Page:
Margaret Mead said, “Never doubt that a small group of thoughtful, committed citizens can change the world; indeed, it’s the only thing that ever has.” My co-worker, Olive, has this quote on a poster above her desk. I’ve always liked it—it makes me feel hopeful.
Margaret Mead’s words have been on my mind recently. For the past month I’ve been collecting donations of towels, blankets, food, and toys for the West Coast Spay and Neuter Society (SANS). Located in Mission, British Columbia, SANS rescues creatures of all descriptions from far and wide. Dogs from death row have been taken in by Kathe, the founder, and given a chance to experience love and patience instead of the abuse that so many have endured. I became involved with SANS in November last year when I was asked if I would sell raffle tickets to help raise funds for the organization. When Gloria, one of the volunteers, mentioned to me that SANS needed bedding for the rescues, I decided to organize a “Towel Drive” during the “white sale” season in January and February when many people buy new linens. I made a poster and emailed it to my friends, asking that they distribute it to their networks or put it up in the office or apartment buildings. I also put the poster up in my condo complex and in my workplace and made sure that I was at every staff meeting to remind people about the value of making just one small donation.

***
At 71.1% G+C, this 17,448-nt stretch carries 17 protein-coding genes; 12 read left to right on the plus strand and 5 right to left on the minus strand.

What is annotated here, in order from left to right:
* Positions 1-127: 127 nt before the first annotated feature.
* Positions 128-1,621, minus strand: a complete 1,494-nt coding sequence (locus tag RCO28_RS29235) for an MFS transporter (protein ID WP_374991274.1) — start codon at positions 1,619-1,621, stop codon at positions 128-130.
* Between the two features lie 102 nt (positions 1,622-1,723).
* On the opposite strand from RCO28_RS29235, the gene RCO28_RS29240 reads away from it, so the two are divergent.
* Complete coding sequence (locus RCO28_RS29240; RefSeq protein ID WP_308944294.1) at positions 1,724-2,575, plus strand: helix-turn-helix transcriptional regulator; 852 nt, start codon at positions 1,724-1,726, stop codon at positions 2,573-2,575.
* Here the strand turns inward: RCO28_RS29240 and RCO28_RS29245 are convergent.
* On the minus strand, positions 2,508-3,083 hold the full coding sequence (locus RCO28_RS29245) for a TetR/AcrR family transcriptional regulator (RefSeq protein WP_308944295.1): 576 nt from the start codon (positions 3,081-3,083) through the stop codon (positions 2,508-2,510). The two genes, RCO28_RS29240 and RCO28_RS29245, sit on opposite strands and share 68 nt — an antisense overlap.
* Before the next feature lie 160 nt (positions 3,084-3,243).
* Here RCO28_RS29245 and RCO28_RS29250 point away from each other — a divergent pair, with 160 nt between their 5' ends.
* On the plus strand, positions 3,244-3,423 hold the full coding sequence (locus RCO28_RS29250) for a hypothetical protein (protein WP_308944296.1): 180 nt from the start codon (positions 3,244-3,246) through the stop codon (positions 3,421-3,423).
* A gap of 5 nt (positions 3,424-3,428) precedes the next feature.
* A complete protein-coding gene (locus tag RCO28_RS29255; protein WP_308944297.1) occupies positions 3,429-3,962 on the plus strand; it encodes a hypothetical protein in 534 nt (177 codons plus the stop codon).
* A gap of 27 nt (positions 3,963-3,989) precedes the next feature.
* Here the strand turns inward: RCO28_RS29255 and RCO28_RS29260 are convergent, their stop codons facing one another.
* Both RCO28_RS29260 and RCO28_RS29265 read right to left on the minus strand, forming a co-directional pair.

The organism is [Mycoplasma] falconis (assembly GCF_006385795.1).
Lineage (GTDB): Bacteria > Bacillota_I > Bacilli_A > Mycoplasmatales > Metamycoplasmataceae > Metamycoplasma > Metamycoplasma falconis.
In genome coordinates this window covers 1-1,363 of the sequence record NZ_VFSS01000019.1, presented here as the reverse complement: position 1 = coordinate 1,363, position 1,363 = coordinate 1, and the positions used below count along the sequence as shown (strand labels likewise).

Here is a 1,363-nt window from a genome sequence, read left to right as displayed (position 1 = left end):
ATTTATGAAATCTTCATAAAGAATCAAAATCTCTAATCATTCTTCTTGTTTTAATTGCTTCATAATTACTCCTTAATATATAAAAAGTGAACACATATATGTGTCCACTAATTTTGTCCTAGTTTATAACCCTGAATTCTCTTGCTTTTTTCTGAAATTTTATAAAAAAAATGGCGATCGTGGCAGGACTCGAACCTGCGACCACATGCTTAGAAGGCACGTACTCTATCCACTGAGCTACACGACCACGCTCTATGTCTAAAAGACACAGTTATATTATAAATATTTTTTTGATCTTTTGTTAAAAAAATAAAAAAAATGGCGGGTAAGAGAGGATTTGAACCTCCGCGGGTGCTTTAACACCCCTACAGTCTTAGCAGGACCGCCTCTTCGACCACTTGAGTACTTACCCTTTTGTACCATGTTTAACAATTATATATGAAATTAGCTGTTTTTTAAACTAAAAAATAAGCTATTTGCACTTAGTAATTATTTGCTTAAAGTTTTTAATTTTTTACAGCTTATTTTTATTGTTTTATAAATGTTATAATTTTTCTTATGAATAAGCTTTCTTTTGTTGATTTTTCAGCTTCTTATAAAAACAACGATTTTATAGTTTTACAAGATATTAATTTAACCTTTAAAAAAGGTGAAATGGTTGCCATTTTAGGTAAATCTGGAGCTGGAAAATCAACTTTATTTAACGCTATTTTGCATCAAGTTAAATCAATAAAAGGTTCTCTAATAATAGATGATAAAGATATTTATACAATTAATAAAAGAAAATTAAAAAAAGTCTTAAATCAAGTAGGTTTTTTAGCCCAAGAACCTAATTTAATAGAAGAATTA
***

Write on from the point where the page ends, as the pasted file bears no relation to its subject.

The response I have had from “a small group of thoughtful, committed citizens” has truly been inspiring. It has been fascinating to observe the process. You would think that it would be a simple and financially manageable way of contributing to a cause … surely everyone has an old towel at home that they wouldn’t mind giving away. But the pattern has not been one or two old towels from the majority. Instead, a handful of friends, co-workers, and neighbours have taken up the challenge and have been bringing me enormous green garbage bags filled with quilts, blankets, towels, toys for cats and dogs, wet and dry food, containers for water, cleaning supplies, baskets for cat beds, and pillows to place in the baskets. One of my neighbours donated a pet carrier that had never been used. Another neighbour and his partner happened to be moving across the country and donated blankets, food, and even a Rubbermaid bin to house the food! People have been extraordinarily generous. When I arrive at work in the morning, I find new donations at my desk and I come home from work to find piles of bedding and toys outside my door. I feel so buoyed to know that my neighbours, co-workers, friends (and friends of friends) are eager to respond to a call for help. In a world where the media floods us with images and news of anger, violence or plain indifference, I feel optimistic that a “small group of thoughtful, committed citizens” is alive and well—and willing to take action to make the world a better place. If we all take a small step … contribute one small thing … the accumulated results can be amazing! Thank you to everyone who donated to help the creatures rescued by SANS. You have made a difference.